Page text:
2. That last part is probably the most problematic. I advise starting on small tasks and working on them in a regimented way: set a short time-frame, take a break, then register how much you got done (or if you ended up doing something else instead). Let’s say you choose to work on an essay for 15 minutes. If you succeed in staying focused for that time, then you could consider doubling the session next time. The point of this approach is that it makes you realise what targets are actually doable, rather than setting yourself a burdensome load of work that discourages you from even starting on it.

      Just start small. This is something that I could have done with the micro economics course and that would have saved me from having that eerie feeling that the course expires in 4 days

    3. Unfortunately, avoidance does not make the obligation or necessary action go away; it is still there, of course. So procrastination is a way of coping that might help you feel better for a while, but it is no solution. The activities that were done instead of the intended one mostly do not make you feel better in the long run. They were just temporary and easy distractions, often not a productive activity or something that makes you feel proud, accomplished, or at least worthwhile spending time on. Some might brush this off, but for others this can then prompt further angst – now they feel they wasted time. And therefore, procrastination can lead to many negative emotions, such as feeling guilty, ashamed, nervous or depressed. The realisation of not having completed a vital task might get worse over time and, at some point, the barriers to completing the task might seem unsurmountable (for instance, after a deadline has passed).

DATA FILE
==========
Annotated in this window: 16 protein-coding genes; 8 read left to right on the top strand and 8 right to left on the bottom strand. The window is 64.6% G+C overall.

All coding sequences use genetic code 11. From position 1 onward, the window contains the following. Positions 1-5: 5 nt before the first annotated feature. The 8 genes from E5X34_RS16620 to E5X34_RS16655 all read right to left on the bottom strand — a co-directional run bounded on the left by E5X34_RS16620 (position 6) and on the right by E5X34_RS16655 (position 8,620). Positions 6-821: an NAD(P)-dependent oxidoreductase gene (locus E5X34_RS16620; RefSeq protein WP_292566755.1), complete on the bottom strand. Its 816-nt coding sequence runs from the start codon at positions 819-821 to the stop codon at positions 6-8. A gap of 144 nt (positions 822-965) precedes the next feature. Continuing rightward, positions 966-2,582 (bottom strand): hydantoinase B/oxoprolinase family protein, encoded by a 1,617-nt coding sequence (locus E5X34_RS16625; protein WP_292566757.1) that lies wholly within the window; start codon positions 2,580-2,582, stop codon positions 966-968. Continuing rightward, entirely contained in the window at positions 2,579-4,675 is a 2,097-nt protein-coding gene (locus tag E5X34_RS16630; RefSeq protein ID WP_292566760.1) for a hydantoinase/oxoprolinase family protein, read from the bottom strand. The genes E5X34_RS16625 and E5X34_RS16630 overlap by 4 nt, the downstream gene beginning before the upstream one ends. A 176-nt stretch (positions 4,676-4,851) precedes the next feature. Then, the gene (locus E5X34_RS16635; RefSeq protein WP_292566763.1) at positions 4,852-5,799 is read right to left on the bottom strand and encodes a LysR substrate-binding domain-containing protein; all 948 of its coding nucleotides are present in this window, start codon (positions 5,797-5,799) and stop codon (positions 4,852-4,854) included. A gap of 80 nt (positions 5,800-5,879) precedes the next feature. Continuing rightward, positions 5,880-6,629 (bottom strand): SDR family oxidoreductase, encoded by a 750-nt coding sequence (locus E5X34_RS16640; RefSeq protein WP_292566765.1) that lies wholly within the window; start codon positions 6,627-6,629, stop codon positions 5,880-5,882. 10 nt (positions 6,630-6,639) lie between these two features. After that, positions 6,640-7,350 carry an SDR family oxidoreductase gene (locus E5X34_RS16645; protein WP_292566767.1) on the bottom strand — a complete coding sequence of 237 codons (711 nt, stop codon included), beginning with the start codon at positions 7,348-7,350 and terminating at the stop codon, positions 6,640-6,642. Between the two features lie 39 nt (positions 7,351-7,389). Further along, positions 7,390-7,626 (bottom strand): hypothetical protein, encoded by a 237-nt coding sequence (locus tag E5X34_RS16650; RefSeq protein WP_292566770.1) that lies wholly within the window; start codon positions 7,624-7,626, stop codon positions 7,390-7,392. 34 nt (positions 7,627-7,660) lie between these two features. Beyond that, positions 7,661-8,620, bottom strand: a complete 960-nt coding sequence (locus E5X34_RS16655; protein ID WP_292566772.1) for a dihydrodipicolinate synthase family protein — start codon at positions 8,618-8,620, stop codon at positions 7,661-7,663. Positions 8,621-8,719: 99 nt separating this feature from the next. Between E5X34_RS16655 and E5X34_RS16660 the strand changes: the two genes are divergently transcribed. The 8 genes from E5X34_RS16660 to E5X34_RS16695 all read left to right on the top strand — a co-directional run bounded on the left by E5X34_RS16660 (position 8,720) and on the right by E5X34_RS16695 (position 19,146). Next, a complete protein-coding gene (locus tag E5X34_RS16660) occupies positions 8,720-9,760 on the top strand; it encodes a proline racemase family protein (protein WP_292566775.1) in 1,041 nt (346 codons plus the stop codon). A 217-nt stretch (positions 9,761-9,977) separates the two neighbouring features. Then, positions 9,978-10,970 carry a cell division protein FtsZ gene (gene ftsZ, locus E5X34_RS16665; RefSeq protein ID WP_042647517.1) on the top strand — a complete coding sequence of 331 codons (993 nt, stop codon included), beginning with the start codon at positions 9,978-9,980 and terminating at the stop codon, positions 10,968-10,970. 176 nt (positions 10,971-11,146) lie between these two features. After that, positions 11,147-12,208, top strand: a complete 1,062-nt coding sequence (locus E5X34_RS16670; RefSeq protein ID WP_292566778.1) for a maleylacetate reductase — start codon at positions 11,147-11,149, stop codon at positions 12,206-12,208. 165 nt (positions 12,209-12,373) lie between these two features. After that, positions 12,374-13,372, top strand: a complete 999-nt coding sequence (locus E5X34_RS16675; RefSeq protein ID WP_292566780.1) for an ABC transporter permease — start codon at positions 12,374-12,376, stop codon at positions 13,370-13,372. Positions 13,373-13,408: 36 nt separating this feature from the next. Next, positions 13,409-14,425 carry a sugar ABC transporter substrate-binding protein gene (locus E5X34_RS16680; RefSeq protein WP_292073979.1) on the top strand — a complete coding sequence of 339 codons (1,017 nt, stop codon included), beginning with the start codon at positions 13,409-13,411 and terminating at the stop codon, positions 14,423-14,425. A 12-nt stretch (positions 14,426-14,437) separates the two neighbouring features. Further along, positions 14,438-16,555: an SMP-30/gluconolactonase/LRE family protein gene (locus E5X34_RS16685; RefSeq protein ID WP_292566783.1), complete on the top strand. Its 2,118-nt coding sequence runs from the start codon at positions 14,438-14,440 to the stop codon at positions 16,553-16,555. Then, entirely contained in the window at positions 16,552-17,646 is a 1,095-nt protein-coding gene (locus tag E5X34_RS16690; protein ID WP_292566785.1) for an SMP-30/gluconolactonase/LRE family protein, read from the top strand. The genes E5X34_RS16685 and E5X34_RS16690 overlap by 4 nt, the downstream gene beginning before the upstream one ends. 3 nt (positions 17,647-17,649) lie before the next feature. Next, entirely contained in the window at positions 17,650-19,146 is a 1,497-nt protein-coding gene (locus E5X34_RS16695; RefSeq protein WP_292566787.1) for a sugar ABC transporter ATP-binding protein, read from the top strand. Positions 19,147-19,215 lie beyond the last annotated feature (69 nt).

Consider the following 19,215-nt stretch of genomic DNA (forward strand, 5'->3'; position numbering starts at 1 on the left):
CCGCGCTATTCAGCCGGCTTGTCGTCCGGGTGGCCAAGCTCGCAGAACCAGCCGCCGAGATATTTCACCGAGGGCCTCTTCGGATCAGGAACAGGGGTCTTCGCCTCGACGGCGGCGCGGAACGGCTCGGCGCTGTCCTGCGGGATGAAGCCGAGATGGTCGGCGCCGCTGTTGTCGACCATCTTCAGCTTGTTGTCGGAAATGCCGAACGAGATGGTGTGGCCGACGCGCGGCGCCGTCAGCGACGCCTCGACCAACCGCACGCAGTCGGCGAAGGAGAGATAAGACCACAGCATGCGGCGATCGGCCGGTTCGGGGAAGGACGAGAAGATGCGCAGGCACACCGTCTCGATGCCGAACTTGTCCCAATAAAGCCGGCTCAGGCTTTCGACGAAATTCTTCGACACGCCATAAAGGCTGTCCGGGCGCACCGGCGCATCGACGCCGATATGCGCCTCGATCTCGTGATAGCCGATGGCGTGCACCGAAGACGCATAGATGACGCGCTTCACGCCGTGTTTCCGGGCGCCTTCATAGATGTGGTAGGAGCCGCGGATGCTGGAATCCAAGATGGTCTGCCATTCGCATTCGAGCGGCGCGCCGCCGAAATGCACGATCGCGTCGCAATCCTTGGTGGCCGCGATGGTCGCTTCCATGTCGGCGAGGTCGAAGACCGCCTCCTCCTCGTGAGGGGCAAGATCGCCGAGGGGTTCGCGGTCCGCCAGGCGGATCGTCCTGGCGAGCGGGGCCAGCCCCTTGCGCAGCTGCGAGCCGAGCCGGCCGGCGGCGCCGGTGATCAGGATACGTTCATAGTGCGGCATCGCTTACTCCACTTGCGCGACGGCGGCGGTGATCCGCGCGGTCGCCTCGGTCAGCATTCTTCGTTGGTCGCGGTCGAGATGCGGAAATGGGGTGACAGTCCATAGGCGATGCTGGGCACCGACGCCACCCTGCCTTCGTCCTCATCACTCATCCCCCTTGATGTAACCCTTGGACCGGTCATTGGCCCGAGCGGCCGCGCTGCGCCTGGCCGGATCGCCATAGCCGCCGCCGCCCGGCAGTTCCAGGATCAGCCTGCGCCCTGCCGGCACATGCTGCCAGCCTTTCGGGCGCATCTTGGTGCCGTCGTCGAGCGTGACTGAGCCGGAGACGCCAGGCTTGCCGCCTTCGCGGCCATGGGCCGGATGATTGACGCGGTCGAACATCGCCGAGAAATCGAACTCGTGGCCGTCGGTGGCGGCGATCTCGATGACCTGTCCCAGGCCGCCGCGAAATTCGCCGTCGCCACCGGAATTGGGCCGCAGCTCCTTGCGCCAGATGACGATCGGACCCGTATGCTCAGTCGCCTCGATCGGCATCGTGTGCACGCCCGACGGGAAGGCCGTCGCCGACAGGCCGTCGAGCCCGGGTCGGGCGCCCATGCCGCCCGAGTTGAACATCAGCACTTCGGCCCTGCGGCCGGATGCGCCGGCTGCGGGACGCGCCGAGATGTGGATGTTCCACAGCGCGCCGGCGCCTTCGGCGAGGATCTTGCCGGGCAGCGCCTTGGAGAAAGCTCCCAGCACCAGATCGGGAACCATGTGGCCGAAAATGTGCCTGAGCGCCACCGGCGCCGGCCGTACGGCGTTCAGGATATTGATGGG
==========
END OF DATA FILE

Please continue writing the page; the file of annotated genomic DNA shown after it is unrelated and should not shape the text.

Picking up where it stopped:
No wonder why procrastination is a vicious cycle, you feel bad and hence you procrastinate and when you do procrastinate you that feeling is aggravated seeing that deadline is getting closer

    4. Of course, at different times, some people might use both strategic delay and procrastination, depending on the particular activity. The key difference between them is the emotional connotations – that is, putting pressure on oneself purposefully versus irrational avoidance that runs counter to one’s intentions.

      Both types of delays are different in the sense that we have different intentions in both of them and in the former, we plan on doing it and in latter, it is an automatic reaction to the stimulus and is irrational

    5. The psychological explanation for this common but irrational behaviour is that, by avoiding the emotional discomfort of engaging in the behaviour, procrastination provides a temporary relief or escape. The task might go undone, but at least the confrontation with the negative emotion is avoided. Easier and more fun things encourage us to stay away, at least momentarily, from what needs to be done. This is the main problem: procrastination is avoidance behaviour. It is the avoidance of something aversive by occupying your thoughts with something you would rather do and that is available right now, not taking into account the future. It can be seen as a conflict between what you want to do now versus what you should be doing for your future self. In short, it is a self-regulation problem.